Facebook is suing the creators of fake apps from the Play Store
Facebook has filed a lawsuit against companies providing fake applications. Programs with various functionalities, without the user’s knowledge, “clicked” on Facebook ads, thus exposing the advertisers to investing in the platform and the social network itself.
As it turns out – there are really many types of malicious applications in the Play store. According to statistics of Lukas Stefanko, a threat analyst at ESET, users only downloaded fake applications over 32.5 million times last month!
Two companies, one from Singapore and the other from Hong Kong, have created applications that, without users’ knowledge and in an invisible way, automatically “clicked” on ads posted on Facebook.
According to information obtained from Lukas Stefanko, a threat analyst at ESET, programs with various functionalities made by LionMobi and JediMobi made available in the Google store have been downloaded more than 217 million times, generating a huge income for application developers and advertiser losses.
As ESET security researcher notes, malicious or unwanted applications often contain hidden ads or generate their impressions. This is confirmed by statistics collected by Lukas Stefanko regarding the number of fake and malicious applications in the Play Store detected in July this year. The programs, the functionality of which was based on increasing the advertising revenues of their creators (HiddenAd and AdFraud) had the most, in total over 20 million installations. Second place in the disgraceful ranking was applications that extort users’ data and money, urging them to buy fake subscriptions (Subscription scam).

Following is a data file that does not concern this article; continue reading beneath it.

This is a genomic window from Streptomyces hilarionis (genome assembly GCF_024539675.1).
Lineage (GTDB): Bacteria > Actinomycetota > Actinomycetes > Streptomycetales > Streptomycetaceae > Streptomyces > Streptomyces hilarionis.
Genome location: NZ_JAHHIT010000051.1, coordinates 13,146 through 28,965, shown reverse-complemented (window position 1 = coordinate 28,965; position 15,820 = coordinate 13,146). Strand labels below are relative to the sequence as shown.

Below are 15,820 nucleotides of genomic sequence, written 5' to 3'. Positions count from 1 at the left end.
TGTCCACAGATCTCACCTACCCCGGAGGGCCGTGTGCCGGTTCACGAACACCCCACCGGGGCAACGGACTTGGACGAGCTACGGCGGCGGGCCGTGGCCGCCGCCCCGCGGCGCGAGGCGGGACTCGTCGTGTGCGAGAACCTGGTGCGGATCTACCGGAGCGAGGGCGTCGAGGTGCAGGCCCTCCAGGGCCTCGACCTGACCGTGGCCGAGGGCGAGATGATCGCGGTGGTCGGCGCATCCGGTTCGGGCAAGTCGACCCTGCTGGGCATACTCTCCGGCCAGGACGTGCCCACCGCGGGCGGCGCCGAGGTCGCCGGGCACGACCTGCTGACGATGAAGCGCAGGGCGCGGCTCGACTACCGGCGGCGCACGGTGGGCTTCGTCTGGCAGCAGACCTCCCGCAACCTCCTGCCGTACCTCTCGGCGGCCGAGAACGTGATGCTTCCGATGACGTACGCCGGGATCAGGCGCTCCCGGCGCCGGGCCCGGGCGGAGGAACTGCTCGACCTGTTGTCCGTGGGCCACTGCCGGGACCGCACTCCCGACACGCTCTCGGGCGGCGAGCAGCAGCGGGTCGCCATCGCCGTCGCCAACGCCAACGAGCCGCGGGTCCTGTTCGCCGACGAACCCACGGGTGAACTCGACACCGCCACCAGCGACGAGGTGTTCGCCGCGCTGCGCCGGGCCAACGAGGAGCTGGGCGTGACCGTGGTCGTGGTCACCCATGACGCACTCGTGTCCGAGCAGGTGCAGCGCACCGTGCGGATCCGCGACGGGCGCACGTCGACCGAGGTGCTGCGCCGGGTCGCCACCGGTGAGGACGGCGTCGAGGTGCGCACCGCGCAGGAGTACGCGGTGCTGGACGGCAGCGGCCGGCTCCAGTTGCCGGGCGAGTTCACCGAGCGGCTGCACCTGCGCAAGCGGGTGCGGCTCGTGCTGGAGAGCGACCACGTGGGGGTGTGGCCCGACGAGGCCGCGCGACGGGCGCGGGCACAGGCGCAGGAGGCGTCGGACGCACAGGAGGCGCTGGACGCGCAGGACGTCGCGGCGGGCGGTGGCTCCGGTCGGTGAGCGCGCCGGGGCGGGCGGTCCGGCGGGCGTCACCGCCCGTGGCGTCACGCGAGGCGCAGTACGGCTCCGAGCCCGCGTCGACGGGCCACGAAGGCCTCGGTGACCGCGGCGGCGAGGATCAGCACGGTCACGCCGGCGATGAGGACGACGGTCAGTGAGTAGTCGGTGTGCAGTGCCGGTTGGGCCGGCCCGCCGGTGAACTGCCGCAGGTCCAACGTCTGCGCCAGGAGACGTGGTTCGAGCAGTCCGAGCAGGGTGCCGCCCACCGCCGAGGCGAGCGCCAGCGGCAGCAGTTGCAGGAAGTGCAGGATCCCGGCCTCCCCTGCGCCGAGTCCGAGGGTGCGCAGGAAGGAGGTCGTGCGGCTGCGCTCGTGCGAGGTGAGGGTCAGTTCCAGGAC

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Apps created by LionMobi and JediMobi have been withdrawn from the Play Store, and all advertisers who have suffered losses due to fake programs have been reimbursed by Facebook. As these statistics show – there can be many more such situations.
Experts say simply: pay attention to the applications that we install on our phones. Those that click on ads without our knowledge are the most difficult to recognize. There is, however, maybe not very accurate, but still a way to verify the suspicious program. To do this, look for “Data usage” in the phone’s settings and check how much mobile data the application has used. If too much – consider uninstalling it.